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The first substantial global sell-off in two years hasn't exactly made stocks cheap again, but it's certainly made them a whole lot cheaper than they were.

For stock pickers, who are not best-suited to an era when everything seems to go up with little deviation, a meaningful correction was a long time coming.

"If we're back to a more normal volatility regime, then it's a godsend for active management," said Brandon Snow, chief investment officer at Cambridge Global Asset Management. "I haven't been this excited in years."

Though brief, the emphatic return of volatility has already lopped off big chunks from stock valuations in the United States and Canada. And while the market has regained its composure over the past few trading days, few are writing off the possibility that the turmoil is not over.

There are two ways to tame an overvalued market, which is characterized by unusually high price-to-earnings ratios.

The first is to have stock prices fall. The second is to have earnings rise. "Since late December, we have been doing both of these," Ian de Verteuil, head of portfolio strategy at CIBC World Markets, said in a recent note.

Equity investors are by now acutely aware of the recent precipitous price action. In late January, an explosive run in U.S. equity prices crested and went into a nosedive, entering correction territory in just nine trading days.

The U.S. sell-off quickly went global, dragging down Canadian, European and Asian stocks indiscriminately. The MSCI All-Country World Index stopped just short of a correction, with losses of 9 per cent.

On the earnings side, meanwhile, the major reduction in corporate taxes included as part of U.S. tax reform has unleashed a torrent of upward revisions to corporate profits. S&P 500 earnings estimates for this year and next have increased by 7 to 8 per cent in the past six weeks alone.

Diverging prices and earnings have combined to bring forward P/E ratios in the United States down to their lowest levels in well over a year. At 16.5 times as of the end of last week, that represents a material correction from the multiple of 18.5 just two weeks before.

"That's a big move, especially because it's not triggered by growth fears," said Vincent Delisle, a portfolio strategist at Scotia Capital. "I think it's just the market resetting after an almost uninterrupted run."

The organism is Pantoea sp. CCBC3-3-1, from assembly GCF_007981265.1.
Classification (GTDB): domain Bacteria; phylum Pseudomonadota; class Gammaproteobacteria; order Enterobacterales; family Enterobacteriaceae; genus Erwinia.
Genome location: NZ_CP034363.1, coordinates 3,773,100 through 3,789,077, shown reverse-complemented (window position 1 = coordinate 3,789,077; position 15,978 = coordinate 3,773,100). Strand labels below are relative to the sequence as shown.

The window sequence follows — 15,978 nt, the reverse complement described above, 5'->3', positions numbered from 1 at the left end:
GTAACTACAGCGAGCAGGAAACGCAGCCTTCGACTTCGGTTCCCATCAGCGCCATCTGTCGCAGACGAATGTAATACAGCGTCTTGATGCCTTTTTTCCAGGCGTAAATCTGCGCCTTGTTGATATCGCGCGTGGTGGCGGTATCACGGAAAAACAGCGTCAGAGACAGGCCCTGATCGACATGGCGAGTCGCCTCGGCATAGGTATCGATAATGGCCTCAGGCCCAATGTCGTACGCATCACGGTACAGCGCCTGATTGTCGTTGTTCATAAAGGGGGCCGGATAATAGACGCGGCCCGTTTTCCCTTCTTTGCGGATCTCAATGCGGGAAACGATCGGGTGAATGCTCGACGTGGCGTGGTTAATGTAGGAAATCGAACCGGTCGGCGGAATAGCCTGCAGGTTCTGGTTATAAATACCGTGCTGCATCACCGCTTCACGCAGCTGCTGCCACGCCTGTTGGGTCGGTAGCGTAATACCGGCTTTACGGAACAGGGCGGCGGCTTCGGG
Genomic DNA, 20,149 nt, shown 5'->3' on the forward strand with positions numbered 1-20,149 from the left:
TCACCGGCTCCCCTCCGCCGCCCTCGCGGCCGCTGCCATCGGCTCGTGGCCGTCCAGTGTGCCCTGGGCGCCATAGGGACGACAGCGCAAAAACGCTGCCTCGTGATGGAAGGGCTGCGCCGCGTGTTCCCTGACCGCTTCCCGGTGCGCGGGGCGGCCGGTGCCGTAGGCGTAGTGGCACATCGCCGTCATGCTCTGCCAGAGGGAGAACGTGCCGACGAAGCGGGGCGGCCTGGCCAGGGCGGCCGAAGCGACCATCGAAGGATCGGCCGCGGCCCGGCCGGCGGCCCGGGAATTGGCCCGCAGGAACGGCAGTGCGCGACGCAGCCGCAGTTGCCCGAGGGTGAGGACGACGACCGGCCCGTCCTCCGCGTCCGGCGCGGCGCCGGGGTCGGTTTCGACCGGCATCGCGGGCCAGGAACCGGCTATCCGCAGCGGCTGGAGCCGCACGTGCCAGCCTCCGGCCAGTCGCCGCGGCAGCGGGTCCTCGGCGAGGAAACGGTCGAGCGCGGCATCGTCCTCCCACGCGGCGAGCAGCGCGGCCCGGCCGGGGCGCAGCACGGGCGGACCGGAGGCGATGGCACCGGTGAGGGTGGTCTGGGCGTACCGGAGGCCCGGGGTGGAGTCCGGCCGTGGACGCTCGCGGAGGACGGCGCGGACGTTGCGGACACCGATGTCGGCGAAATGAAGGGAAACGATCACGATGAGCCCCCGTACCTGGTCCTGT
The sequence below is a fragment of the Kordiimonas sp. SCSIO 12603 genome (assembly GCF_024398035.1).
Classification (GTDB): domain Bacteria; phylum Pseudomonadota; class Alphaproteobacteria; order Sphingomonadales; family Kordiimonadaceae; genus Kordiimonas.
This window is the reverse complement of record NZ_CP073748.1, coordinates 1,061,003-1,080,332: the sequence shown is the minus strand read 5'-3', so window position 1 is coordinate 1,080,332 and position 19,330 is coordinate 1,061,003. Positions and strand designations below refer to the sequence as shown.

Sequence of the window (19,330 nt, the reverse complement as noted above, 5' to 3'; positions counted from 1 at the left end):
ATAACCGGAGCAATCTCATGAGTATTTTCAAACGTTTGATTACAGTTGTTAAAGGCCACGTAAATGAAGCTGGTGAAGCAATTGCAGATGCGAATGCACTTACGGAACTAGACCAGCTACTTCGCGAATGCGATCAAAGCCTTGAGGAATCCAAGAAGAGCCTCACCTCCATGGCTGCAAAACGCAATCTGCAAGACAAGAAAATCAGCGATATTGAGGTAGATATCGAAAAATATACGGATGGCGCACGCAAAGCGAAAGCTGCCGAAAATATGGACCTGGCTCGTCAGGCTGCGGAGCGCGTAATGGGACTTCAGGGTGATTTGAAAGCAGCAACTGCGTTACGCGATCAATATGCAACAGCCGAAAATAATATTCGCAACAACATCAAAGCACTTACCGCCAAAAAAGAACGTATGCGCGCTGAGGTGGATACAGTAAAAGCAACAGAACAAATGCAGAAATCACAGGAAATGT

And though Canadian equities were nowhere near as hot as in the United States over the last year, domestic valuations were hit just as hard.

"We saw an across-the-board liquidation with all kinds of different companies getting hit," Mr. Snow said. "This is when it gets fun, when you get index flows affecting all securities in the same way."

Having sat on a large cash weighting for well over a year, Mr. Snow took the opportunity to pick up shares in a number of companies that suddenly looked a lot more attractively valued.

He would still like to see prices drop by another 4 per cent to 7 per cent before he starts to dip more heavily into his cash reserves.

If the sell-off resumes and converges on historical averages, he could get his chance.

In a typical correction, valuation multiples contract by about 3.5 points, David Rosenberg, chief economist at Gluskin Sheff + Associates Inc., said in a recent note.

"The market usually cheapens up a lot during these corrections," Mr. Rosenberg said, referring in this case to the U.S. market. "The problem is that it hasn't cheapened up enough."

The same can't be said for the Canadian market, where the average multiple for the S&P/TSX Composite Index fell from around 16.5 to 14.5, which is close to, if not slightly below, its long-term average.

"You look around the world, there are not too many places where the forward and trailing multiples are trading below their historical norms," Mr. Rosenberg said.

Even if the sell-off is over, and market bulls have reasserted their control, Canadian valuations could prove alluring to value investors, CIBC economist Nick Exarhos said in a note.

"With the discount placed on the TSX widening, we think bargain hunting might be profitable this side of the border."